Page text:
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Banning Cultism, Piracy And Governor Udom’s Wrong Foot (III)



Also, the traditional ruler of Igu, Hakimi Solomon Igu, described the milling plant as a dream come true for the women and the town. He expressed profuse gratitude to NAS and the Thai Embassy for such a gesture, noting that in due time, the proceeds from the milling plant would be channeled by the women towards assisting themselves on their farms to grow better and bountiful crops.

But this feat only tBanning Cultism, Piracy And Governor Udom’s Wrong Foot (III)ells half of the story as Mr. Kola Oseh explained that the project was a product of painstaking work with the women for a number of months. This includes the partnership with the Catholic Church in Igu via Reverend Father Duniya, a priest who has been in Igu for more than three years, who provided context for the initial demographic analysis for Igu. The priest who has a soft spot for community development was immediately excited about the idea and the possibilities for these women.

The team also confronted challenges such as the problem of language as the women only spoke Gbagyi; lack of organisational structure and, essentials for capacity building which were all required at this stage.

The National Association of Seadogs rose up to the challenge using the Sufficiency Model and Participatory Development approach. Mr. Nnamdi Okose, the Royal Thai Embassy expert on Sufficiency Economy noted that using the Sufficiency Economy and Participatory Development approach was not entirely alien to Africa. Local knowledge within parts of Africa effusively promote values such as moderation, reasonableness and self reliance. These values put together alongside any economic venture can help a people come out of poverty.

Moving on, the team asked the women to identify with an activity that would add immense value to their lives and that of the community. At that meeting, the women unanimously agreed to the idea that they needed a grain milling plant which they said would add immense value to their grain produce as well as serve the 22 villages around them.

This helped build their capacity as the team explained to the women the building process. A milling plant needed a house and machines. But to start building, they needed a land, water, stones, labour and land. These were the things which could be found around their environment. Sufficiency economy was about being self-sufficient and being self-sufficient starts with the recognition of the resources around you.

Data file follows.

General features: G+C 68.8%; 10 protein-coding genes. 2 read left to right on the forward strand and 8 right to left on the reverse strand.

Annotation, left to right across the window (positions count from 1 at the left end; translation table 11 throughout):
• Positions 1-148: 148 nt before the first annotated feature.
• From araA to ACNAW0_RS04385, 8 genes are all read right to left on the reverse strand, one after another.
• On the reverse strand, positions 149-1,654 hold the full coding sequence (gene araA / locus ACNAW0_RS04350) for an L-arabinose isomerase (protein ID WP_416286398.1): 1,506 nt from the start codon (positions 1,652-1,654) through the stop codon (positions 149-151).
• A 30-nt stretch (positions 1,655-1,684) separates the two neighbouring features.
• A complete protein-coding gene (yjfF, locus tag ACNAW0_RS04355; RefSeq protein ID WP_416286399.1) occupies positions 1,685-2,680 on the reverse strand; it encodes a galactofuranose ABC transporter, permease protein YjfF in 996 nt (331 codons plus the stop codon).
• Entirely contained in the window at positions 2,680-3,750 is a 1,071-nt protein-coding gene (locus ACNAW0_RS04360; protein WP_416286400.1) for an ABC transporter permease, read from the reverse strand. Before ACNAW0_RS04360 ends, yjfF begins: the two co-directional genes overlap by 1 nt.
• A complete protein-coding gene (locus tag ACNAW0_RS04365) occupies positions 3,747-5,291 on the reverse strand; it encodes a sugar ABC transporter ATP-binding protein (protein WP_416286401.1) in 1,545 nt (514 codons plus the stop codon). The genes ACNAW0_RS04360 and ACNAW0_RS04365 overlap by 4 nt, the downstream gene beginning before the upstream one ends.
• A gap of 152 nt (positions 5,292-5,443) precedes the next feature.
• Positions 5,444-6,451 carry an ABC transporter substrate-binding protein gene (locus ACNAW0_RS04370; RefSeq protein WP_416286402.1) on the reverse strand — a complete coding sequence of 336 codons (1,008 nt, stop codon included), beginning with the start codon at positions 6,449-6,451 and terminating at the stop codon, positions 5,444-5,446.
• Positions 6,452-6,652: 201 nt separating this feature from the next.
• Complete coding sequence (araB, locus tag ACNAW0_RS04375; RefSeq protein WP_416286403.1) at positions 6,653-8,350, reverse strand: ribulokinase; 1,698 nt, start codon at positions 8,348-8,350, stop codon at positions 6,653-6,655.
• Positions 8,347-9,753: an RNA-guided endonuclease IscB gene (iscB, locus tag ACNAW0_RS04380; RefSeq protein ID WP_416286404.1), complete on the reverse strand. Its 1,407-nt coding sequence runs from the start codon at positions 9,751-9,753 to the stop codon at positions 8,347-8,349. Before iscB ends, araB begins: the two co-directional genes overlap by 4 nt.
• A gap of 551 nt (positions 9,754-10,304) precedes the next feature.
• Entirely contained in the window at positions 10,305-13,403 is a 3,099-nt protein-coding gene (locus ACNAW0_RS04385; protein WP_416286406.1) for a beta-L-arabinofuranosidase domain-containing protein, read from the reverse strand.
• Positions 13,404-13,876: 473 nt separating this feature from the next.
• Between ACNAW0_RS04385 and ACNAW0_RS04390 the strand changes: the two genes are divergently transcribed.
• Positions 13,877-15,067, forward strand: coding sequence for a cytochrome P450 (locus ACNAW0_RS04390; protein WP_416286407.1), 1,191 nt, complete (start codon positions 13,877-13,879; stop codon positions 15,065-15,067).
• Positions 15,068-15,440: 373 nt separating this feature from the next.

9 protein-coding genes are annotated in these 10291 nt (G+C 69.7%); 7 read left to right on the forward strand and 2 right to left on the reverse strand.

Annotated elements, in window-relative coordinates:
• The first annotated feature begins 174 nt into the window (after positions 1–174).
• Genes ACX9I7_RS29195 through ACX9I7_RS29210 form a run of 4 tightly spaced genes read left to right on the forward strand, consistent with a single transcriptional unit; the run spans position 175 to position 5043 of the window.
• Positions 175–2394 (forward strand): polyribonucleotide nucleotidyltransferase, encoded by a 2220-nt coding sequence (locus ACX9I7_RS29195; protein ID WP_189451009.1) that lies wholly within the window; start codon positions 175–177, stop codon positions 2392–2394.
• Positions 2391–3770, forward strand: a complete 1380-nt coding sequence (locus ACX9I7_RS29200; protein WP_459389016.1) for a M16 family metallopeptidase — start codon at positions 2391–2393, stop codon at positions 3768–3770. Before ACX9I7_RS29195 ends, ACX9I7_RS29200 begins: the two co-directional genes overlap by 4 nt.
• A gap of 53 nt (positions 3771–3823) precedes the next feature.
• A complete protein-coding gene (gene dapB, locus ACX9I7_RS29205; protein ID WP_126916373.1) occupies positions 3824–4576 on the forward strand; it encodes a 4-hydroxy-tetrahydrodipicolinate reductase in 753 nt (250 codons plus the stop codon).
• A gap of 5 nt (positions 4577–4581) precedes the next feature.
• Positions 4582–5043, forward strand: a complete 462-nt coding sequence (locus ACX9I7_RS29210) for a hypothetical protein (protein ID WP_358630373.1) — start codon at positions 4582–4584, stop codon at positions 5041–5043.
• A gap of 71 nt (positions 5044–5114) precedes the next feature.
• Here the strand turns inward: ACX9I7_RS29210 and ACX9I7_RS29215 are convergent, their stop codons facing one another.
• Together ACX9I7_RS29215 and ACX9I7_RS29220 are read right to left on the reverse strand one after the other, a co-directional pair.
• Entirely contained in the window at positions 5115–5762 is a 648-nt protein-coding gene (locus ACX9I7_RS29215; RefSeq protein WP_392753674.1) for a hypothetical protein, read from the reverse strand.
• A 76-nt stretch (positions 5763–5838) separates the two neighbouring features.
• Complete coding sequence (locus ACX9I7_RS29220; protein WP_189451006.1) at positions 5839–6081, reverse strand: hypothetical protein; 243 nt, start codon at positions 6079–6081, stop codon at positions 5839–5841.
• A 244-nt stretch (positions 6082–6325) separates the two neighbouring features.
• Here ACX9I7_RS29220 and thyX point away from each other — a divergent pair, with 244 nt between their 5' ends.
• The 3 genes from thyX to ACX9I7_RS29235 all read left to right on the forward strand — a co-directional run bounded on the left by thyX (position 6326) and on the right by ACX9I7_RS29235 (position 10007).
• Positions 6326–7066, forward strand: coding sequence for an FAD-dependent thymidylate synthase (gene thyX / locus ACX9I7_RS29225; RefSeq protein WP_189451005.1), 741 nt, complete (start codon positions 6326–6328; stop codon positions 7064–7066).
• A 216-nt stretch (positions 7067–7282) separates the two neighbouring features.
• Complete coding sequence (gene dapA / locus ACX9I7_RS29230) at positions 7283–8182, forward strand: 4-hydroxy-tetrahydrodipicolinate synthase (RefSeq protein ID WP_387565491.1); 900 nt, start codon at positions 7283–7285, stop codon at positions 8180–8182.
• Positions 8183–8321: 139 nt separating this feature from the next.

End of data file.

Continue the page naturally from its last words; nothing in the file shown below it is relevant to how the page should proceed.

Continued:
With the donation of a piece of land from the Catholic Church through the St. Mulumba Catholic Church Igu, the women immediately commenced work on their milling site while the  Abuja Chapter of National Association of Seadogs had tried to get grants for this project but when it was not forthcoming, they looked inwards and raised the funds for the construction of the mill. That wasn’t all, as professionals from the association also helped the women on the design of the site and its construction.

Wyego Manayi: A local revolution

Wyego Manayi in Gbagyi , the dialect of the Igu people means Good Machine. The word which adorns the entrance to the milling plant was chosen by the women of Igu who described the milling plant as the beginning of good things in their lives. The machines and the milling plant themselves are not just machines but a pointer to the very fact that our development lies in our own hands and the power to fulfill and make our dreams come true.

Lessons Learned

WyegoManayi is not just about inspiring people in the villagers and rural areas such as Igu to dream, it is a revolution waiting to happen. More than 70 per cent of Nigerians live in rural areas and in poverty.

But the above is not intended to be simplistic. Agencies hoping to help communities out of poverty must be willing to listen. They must also be willing to let the communities take the lead on the project for it is actually their destiny. It is the hope of the National Association of Seadogs that the government adopts this model for participatory development as well as utilising the local knowledge of the people in its poverty alleviation and rural development programmes.

I have taken this time and space to help many see that the devil isn’t in the National Association  of Seadogs, neither are his agents. The issue of cultism and its vices though real cannot be associated with an organisation that has more interest in the well-being of others than itself; that has repeatedly lent its voice to matters affecting the poor as well as the weak.



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